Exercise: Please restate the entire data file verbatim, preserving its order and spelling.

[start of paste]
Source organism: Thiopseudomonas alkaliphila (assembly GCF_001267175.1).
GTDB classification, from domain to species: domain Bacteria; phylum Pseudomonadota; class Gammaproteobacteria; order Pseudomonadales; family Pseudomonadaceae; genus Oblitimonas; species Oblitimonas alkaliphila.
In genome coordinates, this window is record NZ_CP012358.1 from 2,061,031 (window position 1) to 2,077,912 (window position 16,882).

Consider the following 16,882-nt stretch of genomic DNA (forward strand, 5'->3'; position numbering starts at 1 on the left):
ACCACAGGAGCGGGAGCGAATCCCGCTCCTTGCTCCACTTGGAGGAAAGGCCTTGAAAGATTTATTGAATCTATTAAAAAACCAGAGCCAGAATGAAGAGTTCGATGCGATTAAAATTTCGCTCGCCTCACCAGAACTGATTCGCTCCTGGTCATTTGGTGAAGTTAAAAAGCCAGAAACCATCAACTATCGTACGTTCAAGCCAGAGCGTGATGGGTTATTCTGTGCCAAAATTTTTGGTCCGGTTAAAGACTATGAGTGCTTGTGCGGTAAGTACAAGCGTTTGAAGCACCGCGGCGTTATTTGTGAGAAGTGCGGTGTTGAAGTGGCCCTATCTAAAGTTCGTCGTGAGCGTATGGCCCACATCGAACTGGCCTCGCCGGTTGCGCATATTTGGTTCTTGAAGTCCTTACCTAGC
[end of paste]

Source organism: Thiopseudomonas alkaliphila (assembly GCF_001267175.1).
GTDB classification, from domain to species: domain Bacteria; phylum Pseudomonadota; class Gammaproteobacteria; order Pseudomonadales; family Pseudomonadaceae; genus Oblitimonas; species Oblitimonas alkaliphila.
In genome coordinates, this window is record NZ_CP012358.1 from 2,061,031 (window position 1) to 2,077,912 (window position 16,882).

Consider the following 16,882-nt stretch of genomic DNA (forward strand, 5'->3'; position numbering starts at 1 on the left):
ACCACAGGAGCGGGAGCGAATCCCGCTCCTTGCTCCACTTGGAGGAAAGGCCTTGAAAGATTTATTGAATCTATTAAAAAACCAGAGCCAGAATGAAGAGTTCGATGCGATTAAAATTTCGCTCGCCTCACCAGAACTGATTCGCTCCTGGTCATTTGGTGAAGTTAAAAAGCCAGAAACCATCAACTATCGTACGTTCAAGCCAGAGCGTGATGGGTTATTCTGTGCCAAAATTTTTGGTCCGGTTAAAGACTATGAGTGCTTGTGCGGTAAGTACAAGCGTTTGAAGCACCGCGGCGTTATTTGTGAGAAGTGCGGTGTTGAAGTGGCCCTATCTAAAGTTCGTCGTGAGCGTATGGCCCACATCGAACTGGCCTCGCCGGTTGCGCATATTTGGTTCTTGAAGTCCTTACCTAGC